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    Default advice from the 'wise ones'

    I realize that this should be in the tech thread but all of you seem to be in here most of the time, so....
    What type of camcorder and digital camera do you use on the fire scene and seem to take the best pictures from far away?

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    Default Re: advice from the 'wise ones'

    Originally posted by tk1918
    I realize that this should be in the tech thread but all of you seem to be in here most of the time, so....
    What type of camcorder and digital camera do you use on the fire scene and seem to take the best pictures from far away?
    Something with a zoom lens

    I have a Sony DSC-S75 digital still camera and it seems to work well for just aboout anything.
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    What are you going to use the pictures for? I have heard if they are for investigative use then most courts do not want digital photo's becaues they can be altered. They want 35mm film for evidence use. I know our investigators all use 35mm. George can shed some light on that subject. Now if you are just wanting to get some shots for the scrapbook get the best that your budget will allow.
    A "Good" fire is not measured by how big it is, but by the fact that everyone is going home safe, and that we possibly learned something new about firefighting. Member:IACOJ

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    Originally posted by Station2Capt
    What are you going to use the pictures for? I have heard if they are for investigative use then most courts do not want digital photo's becaues they can be altered. They want 35mm film for evidence use.
    That's true on the west coast. They'll throw digital pictures outta court faster than Anna Ayala can throw a finger into her chili cup.
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    Originally posted by Station2Capt
    What are you going to use the pictures for? I have heard if they are for investigative use then most courts do not want digital photo's becaues they can be altered. They want 35mm film for evidence use. I know our investigators all use 35mm. George can shed some light on that subject. Now if you are just wanting to get some shots for the scrapbook get the best that your budget will allow.
    I belive thats changing. Our Sheriff's CSI uses nothing but digital.

    Every digital photo is time stamped automaticly by the camera. You find this in the jpeg file information once the photo is downloaded to a computer. If you try to modify a photo, this time stamp will change to the time/date of the modification.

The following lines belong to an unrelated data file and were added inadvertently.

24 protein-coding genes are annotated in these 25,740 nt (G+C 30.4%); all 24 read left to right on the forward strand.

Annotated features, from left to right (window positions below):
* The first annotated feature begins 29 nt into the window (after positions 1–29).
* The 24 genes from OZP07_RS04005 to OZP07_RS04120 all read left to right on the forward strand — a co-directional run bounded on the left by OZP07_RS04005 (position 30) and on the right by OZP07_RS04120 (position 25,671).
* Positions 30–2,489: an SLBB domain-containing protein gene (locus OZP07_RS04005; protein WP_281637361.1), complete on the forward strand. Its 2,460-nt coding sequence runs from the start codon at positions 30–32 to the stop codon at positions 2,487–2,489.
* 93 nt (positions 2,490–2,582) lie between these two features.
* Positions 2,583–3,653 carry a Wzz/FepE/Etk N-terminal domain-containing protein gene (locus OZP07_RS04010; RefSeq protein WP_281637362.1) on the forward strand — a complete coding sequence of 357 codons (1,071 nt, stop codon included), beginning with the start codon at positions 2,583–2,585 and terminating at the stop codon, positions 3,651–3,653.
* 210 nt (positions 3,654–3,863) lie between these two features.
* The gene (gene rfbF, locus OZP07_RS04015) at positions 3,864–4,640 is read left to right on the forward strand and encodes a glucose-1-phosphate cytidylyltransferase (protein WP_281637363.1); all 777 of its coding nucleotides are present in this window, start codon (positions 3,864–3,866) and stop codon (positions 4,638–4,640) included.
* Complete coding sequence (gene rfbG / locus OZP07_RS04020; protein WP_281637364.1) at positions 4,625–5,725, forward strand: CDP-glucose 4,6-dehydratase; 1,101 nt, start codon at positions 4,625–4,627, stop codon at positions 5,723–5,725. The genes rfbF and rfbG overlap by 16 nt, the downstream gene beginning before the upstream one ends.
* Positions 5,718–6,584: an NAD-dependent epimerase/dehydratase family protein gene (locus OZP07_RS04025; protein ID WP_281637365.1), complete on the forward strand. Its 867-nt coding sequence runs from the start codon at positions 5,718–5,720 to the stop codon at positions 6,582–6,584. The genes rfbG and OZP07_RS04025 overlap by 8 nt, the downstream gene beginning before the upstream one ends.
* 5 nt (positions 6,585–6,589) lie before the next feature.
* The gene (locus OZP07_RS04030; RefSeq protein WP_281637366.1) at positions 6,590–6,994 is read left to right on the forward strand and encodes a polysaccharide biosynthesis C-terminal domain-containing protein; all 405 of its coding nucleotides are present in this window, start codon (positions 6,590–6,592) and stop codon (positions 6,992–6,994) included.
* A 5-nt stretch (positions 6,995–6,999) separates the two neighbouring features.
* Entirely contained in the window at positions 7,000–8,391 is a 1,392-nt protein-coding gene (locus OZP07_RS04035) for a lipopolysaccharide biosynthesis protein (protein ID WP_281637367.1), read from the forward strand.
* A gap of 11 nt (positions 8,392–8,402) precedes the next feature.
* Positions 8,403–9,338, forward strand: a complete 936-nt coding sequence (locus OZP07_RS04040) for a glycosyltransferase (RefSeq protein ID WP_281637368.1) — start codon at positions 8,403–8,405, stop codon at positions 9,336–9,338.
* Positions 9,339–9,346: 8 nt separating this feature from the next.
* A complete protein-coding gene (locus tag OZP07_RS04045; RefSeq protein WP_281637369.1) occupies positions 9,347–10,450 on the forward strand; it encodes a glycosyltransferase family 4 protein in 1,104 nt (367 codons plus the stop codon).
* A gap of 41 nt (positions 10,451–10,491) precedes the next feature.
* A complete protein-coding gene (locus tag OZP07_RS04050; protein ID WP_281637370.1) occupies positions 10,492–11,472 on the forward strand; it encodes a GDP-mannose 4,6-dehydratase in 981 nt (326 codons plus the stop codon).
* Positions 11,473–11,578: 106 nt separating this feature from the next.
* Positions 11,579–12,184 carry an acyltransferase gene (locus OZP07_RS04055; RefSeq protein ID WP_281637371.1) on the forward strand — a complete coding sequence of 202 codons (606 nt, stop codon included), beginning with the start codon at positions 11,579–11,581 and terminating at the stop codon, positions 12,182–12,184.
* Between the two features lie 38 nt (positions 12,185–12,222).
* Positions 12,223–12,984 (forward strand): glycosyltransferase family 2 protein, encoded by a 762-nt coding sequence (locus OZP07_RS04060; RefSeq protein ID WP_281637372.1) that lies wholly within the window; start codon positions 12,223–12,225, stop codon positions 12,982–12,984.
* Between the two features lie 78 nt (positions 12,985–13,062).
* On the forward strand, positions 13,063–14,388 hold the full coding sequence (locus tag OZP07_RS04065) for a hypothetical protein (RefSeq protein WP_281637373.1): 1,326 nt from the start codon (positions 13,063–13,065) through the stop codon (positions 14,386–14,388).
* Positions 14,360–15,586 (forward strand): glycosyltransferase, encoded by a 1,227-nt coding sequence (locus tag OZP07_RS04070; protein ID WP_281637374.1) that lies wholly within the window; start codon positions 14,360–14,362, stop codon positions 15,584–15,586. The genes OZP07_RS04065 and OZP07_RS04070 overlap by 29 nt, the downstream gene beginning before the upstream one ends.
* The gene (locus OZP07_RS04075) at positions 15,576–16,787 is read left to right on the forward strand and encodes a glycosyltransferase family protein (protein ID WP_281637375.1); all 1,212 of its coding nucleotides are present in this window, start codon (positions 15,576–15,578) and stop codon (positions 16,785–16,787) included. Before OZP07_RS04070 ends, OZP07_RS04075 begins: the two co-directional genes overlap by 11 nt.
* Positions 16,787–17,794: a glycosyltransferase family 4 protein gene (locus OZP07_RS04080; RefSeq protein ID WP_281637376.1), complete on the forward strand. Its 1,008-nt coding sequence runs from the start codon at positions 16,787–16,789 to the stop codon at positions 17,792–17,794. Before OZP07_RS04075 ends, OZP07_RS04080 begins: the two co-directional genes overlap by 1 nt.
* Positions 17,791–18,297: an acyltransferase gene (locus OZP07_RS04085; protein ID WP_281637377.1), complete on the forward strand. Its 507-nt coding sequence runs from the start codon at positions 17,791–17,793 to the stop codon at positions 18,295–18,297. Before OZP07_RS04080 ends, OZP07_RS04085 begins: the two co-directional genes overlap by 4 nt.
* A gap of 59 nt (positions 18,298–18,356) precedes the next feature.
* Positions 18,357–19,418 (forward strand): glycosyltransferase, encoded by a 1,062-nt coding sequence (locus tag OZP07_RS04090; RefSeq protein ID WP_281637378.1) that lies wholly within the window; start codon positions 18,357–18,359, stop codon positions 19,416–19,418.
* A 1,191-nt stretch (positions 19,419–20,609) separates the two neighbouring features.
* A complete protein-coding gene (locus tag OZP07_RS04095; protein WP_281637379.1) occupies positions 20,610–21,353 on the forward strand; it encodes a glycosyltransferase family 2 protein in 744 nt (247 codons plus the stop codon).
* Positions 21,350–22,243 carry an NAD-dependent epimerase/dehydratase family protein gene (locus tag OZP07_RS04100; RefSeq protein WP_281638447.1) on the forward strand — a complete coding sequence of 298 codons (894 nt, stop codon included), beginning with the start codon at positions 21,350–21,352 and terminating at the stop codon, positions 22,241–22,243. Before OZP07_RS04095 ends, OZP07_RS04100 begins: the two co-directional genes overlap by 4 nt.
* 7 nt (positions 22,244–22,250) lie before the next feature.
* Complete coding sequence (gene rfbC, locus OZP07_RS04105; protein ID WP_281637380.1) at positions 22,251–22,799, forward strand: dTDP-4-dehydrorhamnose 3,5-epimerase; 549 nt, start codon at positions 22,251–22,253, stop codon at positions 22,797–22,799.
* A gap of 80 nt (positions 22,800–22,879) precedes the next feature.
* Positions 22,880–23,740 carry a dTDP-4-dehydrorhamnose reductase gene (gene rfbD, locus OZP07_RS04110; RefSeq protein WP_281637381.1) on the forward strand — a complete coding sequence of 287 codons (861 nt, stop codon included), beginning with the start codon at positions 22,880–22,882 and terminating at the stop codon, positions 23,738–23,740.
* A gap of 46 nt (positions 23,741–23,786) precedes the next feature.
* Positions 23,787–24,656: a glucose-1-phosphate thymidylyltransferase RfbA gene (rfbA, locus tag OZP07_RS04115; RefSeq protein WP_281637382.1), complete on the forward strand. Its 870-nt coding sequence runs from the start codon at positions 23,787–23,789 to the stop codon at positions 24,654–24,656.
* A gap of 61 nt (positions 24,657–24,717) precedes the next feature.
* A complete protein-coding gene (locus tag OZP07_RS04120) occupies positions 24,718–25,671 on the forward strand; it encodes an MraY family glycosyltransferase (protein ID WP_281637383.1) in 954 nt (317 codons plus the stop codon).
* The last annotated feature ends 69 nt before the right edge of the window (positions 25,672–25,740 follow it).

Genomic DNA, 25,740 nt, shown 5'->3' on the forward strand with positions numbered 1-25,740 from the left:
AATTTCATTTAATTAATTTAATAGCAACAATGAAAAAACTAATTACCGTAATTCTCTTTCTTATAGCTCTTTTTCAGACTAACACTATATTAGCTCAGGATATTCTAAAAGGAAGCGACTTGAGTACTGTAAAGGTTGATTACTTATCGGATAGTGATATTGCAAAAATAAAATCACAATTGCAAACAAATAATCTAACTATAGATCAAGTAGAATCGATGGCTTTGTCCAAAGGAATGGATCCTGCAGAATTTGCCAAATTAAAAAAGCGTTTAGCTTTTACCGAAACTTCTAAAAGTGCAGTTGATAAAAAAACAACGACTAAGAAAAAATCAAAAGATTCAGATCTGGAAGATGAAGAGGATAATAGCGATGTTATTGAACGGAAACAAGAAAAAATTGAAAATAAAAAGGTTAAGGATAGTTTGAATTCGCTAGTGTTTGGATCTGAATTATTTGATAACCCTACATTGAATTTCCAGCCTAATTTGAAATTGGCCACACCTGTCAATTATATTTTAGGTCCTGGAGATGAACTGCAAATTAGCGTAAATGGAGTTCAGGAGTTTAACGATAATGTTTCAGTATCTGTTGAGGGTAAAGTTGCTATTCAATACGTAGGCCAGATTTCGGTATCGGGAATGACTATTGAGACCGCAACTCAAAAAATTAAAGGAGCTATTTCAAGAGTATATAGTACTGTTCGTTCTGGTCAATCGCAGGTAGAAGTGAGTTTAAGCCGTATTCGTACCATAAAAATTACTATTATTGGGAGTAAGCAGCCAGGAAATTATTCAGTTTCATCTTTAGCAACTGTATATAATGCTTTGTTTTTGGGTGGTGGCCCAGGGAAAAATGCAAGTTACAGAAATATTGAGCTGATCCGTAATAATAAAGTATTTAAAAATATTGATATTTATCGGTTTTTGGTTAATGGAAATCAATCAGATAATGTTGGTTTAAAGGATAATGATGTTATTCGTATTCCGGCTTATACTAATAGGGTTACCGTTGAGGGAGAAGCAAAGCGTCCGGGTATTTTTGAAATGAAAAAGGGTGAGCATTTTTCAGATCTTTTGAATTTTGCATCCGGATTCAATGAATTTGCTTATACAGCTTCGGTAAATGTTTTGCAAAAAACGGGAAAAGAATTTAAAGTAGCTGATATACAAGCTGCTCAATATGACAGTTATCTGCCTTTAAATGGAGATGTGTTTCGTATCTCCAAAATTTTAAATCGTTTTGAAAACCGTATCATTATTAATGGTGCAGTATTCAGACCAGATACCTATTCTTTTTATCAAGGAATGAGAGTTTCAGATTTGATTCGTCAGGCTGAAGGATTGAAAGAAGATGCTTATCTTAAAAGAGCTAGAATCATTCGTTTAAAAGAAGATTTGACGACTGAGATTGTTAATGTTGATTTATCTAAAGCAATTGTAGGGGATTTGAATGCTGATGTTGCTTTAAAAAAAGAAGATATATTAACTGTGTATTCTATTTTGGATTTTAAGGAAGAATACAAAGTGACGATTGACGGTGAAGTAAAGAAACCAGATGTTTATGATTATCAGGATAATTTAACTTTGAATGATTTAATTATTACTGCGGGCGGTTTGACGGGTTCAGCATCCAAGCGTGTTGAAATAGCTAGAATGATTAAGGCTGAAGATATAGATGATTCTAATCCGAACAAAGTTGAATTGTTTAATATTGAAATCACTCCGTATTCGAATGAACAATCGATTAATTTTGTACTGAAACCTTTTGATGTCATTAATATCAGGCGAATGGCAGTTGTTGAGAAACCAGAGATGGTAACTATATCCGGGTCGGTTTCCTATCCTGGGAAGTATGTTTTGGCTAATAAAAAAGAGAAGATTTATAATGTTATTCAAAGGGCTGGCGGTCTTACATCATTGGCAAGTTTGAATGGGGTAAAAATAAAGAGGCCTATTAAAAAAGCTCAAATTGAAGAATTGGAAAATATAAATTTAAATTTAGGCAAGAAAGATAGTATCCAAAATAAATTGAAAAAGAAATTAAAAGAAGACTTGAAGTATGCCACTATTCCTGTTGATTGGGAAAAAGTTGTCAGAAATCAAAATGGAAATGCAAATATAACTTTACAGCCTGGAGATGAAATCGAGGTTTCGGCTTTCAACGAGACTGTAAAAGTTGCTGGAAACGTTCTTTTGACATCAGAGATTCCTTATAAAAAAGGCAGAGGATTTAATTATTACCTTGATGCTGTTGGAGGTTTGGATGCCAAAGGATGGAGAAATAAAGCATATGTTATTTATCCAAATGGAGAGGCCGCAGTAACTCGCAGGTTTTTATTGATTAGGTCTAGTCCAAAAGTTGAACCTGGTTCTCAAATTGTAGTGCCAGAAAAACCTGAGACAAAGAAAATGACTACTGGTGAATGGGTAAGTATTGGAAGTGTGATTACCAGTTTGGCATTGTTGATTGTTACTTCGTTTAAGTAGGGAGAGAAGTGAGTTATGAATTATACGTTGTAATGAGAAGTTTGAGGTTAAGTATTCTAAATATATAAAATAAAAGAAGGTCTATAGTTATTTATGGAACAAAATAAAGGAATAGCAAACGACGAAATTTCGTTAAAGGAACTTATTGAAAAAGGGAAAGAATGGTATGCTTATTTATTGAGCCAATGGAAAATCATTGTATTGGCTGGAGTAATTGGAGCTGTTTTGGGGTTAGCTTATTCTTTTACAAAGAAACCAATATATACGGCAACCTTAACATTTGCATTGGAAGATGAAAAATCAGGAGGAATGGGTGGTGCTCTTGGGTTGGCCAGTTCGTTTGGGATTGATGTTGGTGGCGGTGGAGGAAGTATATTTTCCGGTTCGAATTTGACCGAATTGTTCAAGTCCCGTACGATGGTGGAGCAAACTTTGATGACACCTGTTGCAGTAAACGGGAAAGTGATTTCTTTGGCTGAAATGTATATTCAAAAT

As long as your photos match the time/date documumented at the scene, the courts will accept them. Proper documentation is the key.
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    Any photo can be modified anymore......
    The comments made by me are my opinions only. They DO NOT reflect the opinions of my employer(s). If you have an issue with something I may say, take it up with me, either by posting in the forums, emailing me through my profile, or PMing me through my profile.
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    got Kodak web site.

    Look at their proffesional camera series.

    Investigate the link up with Garmin GPS units and discuss your options for formats etc.

    Will it live as evidence. NO, but if you use the digital to then examine and go back for fil, why not.

    Hmmm. Photo embedded with DPOF info and GPS locaton, date time stamp from GPS constellation.

    Gives you a bit more credibility. Unless you are wanting the "Gee-Whiz what a fire" photos.
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    I shoot with a Canon 10D. It's a 6+ Megapixel SLR, and while it is bulky and somewhat expensive, the pictures are top shelf. Combine it with an Image-Stabilized Lens, and you have got snapshot gold.

    For point and shooters, each manufacturer has pro's and con's, but I might make a few general recommendations.

    1. Get the best OPTICAL zoom you can. Digital zoom only reduces your resolution.
    2. If you have a big zoom, and are far away, either get a monopod, tripod, or Image Stabilization. It is almost impossible to handhold the slow shutter speeds required for nighttime fires, especially if you are zoomed in. Working off a car roof, mailbox, or other fixed object often helps.
    3. Learn to use your features. Most point and shoots rely on the "Auto" mode, but that won't give you the best results in difficult light or fast actions situations. Learning to use backlit modes, fill flash, and exposure compensation, can improve your images dramatically.
    4. Don't forget to change your ISO. In the "olden days" we picked film speed based on lighting conditions. Today with digitals, you just turn a dial to change the "film" speed. Learn to use this feature to maximize your range.
    5. Practice, Practice, Practice.
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    Originally posted by firenresq77
    Any photo can be modified anymore......
    Correct. But my point is, once you modify it, the time/date in the jpeg file will change so you know its been moodified. So if you set your camera to display the time/date on the photo, and this matches the file information, it can be used in court.